Wednesday, December 12, 2007

New York, New York

At noon, we rushed in a cab to the studios of WNYC am/fm for an interview with Leonard Lopate. For those unfamiliar, he is an veritable icon in New York broadcasting, known for his ability to know something about everything. We started talking about the rudimentary studios in which he first worked, a rough wooden table set up on sawhorses that had massive microphones bolted to the table. I told him that I briefly worked in a temporary radio studio in Columbia – it was literally a card table and a portable mic. The interview went well; he asked good questions, we both laughed. It was a good conversation, which is all an interview should be at its core. When he asked about Paris restaurants, as usual, my mind reeled, trying to find one or two, when I have a seeming endless stream going through my brain. Anyway, I ended up talking about marrow bones, which he liked, noting that Judith Jones was in the day prior andtalked about eating calf's brains in Paris. After the interview, the door opened and his next interview walked in -- and bam, it was Ruth Reichl, editor of Gourmet. She won’t remember, but years ago, I went to her bookstore reading in Seattle when she toured for Tender to the Bone – a memoir with recipes. She was pleasant, nodded, Leonard started to explain my book and a producer waved us out so they could start her session about Christmas cookies. You can listen to the interview on the WNYC site.

Later that evening, we held the final big book store event at the Borders on Columbus Circle. The event was promoted around the store with big banners which Mike and I dubbed “Big Head Kat” photos. Literally, my head was five times bigger than my real head. We wanted a special treat, as we did with our final official independent bookstore (Left Bank Books in St. Louis). So I spent the afternoon shopping for cheese, chocolate and wine for the audience. It’s hard to do this for a bookstore event. Will there be two people, ten or forty? We have a new favorite wine place in the west village called Basically, it’s a guy who keeps 100 wines in stock, with 50 of them under $20 each. They’re available online but only for people within the city, as the wines are delivered by van. So far, he’s never steered us wrong, and he’s a nice guy. If you’re in New York, check him out.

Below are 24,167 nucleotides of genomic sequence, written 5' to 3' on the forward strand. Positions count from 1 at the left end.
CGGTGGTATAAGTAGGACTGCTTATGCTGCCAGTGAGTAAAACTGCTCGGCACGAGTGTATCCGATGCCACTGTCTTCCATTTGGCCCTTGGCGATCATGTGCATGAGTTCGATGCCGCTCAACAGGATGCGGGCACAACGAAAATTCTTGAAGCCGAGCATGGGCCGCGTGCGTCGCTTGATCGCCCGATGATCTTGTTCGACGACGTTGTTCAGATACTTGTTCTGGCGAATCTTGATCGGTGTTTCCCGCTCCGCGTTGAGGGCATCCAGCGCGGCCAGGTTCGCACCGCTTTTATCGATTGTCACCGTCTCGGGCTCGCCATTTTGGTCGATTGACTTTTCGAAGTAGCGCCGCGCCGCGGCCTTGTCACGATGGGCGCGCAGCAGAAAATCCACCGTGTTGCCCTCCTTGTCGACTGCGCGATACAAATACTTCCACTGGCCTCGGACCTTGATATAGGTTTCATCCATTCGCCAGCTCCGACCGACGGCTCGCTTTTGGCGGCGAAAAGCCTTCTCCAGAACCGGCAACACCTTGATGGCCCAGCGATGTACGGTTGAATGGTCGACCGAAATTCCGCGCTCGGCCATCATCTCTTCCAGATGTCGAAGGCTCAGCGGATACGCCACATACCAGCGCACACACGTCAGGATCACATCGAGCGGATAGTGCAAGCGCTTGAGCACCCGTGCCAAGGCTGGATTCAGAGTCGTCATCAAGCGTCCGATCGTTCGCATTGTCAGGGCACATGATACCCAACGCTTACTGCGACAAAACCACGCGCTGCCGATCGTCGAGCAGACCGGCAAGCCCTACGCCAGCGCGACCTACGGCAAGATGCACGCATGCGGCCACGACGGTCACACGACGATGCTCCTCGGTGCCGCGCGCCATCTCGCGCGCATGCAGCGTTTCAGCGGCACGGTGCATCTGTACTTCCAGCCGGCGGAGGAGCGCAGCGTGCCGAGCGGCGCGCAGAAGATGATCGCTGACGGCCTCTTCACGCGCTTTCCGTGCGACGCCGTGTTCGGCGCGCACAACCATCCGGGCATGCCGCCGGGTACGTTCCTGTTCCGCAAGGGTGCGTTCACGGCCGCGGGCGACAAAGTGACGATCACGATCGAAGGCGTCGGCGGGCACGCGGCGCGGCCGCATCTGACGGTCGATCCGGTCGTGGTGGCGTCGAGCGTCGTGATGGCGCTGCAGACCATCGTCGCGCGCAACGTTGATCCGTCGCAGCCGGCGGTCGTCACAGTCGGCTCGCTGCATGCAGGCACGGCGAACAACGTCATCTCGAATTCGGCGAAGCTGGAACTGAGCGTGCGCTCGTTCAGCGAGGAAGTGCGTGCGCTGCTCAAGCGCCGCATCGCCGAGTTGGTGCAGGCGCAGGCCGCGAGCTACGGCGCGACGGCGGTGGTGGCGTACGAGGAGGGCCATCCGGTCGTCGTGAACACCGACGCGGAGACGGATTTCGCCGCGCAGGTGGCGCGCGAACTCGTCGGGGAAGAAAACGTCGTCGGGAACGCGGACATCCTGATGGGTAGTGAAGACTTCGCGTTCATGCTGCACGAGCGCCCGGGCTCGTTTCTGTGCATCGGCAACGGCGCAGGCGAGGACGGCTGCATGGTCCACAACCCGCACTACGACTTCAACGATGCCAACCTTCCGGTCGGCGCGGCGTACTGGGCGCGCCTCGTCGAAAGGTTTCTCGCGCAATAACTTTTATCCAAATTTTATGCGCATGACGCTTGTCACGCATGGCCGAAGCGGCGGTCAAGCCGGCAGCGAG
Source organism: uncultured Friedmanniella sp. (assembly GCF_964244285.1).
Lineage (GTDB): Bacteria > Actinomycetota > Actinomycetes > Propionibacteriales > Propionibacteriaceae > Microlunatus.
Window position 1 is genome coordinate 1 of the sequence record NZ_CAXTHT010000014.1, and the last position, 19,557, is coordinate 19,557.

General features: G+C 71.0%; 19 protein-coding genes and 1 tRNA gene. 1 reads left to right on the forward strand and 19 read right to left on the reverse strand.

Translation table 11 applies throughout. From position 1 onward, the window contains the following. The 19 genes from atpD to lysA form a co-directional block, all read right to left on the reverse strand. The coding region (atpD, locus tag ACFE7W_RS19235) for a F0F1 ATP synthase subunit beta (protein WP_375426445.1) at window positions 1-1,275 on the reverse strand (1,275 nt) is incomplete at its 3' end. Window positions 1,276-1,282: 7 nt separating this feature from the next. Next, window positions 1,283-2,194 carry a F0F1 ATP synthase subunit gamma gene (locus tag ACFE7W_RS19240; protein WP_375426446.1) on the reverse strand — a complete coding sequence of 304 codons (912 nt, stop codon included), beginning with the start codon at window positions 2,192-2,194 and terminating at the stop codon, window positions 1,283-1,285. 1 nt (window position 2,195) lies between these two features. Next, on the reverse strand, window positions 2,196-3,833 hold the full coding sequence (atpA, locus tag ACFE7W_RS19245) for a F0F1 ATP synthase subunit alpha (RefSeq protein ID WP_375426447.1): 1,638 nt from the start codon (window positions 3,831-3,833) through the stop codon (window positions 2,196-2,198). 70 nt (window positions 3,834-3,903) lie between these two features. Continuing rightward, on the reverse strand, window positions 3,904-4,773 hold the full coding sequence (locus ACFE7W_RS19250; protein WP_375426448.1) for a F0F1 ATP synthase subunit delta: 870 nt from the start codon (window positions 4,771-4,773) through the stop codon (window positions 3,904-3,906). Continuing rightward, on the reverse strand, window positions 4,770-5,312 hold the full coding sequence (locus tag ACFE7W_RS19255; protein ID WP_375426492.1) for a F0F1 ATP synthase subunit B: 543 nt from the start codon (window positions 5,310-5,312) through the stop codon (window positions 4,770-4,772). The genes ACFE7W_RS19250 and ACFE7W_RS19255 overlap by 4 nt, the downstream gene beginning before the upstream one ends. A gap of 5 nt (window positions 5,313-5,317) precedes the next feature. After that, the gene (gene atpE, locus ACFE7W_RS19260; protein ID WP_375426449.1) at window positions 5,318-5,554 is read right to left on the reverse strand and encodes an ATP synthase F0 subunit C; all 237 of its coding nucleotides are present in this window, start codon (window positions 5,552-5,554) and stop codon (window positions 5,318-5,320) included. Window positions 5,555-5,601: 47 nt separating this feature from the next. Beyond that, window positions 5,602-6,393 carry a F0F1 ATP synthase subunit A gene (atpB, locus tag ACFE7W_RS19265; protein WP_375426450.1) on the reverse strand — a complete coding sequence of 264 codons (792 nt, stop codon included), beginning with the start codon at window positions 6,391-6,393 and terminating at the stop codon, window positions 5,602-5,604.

Anyway, I rushed home, threw on makeup and went forth into the cold, foggy and slightly rainy night. Good luck with a cab right away, but then we sat in traffic for 40 minutes, arriving only minutes before the reading. The Borders people were great – loads of books, lots of signage and we ended up with an audience of about 45 people. I started right in with anecdotes, asking people why they had joined the reading, and then starting the backs story to the book, etc. I thought it was going well. But then one guy gruffly got up and walked out, griping “what about the book?” Hello, it’s a memoir – this IS the book, I thought. It was unnerving, and hard to move past, actually. But it was a great crowd, and about a third had read it already and had excellent questions. One woman asked “Now that you’ve achieved your dream, now what?” A good question, and I’m not sure that I have the answer. Another person asked about the paperback. I just learned the answer today. It’s coming out from Penguin next October, so we’ll be on the road again this time next year.
One of the best thing about doing readings on the road is the chance to see people you don’t often. Among them was Kim, a friend I rode through the Loire Valley on a bike trip ostensibly to look at chateaux, but really just ended up eating a lot of cheese and drinking a lot of wine once we were all “chateauxed out.” Phoebe Damrosch, author of the wonderful book Service Included also came, fresh from her own events in D.C. (Prompted by her, I called to get reservations for Per Se in January.) My editor from Viking, David, took my joke about being available for book pitches gracefully; evidently some woman took him up on it afterward. Back when I was writing obits at the Herald-Tribune, I met Jan, now consummate New Yorker who works for Newsweek.

The evening ended, and the Borders crew started taking down all the signs. “Wait,” I said. “I want that.” It was one of the huge banners with Big Head Kat. My mom took that photo, and whenever I see it, I think of her. Now, I’ve got a eight by four feet banner with her daughter’s huge head on it. So, Mom, I hope you’re not reading this, because I’ve just disclosed your Christmas present.

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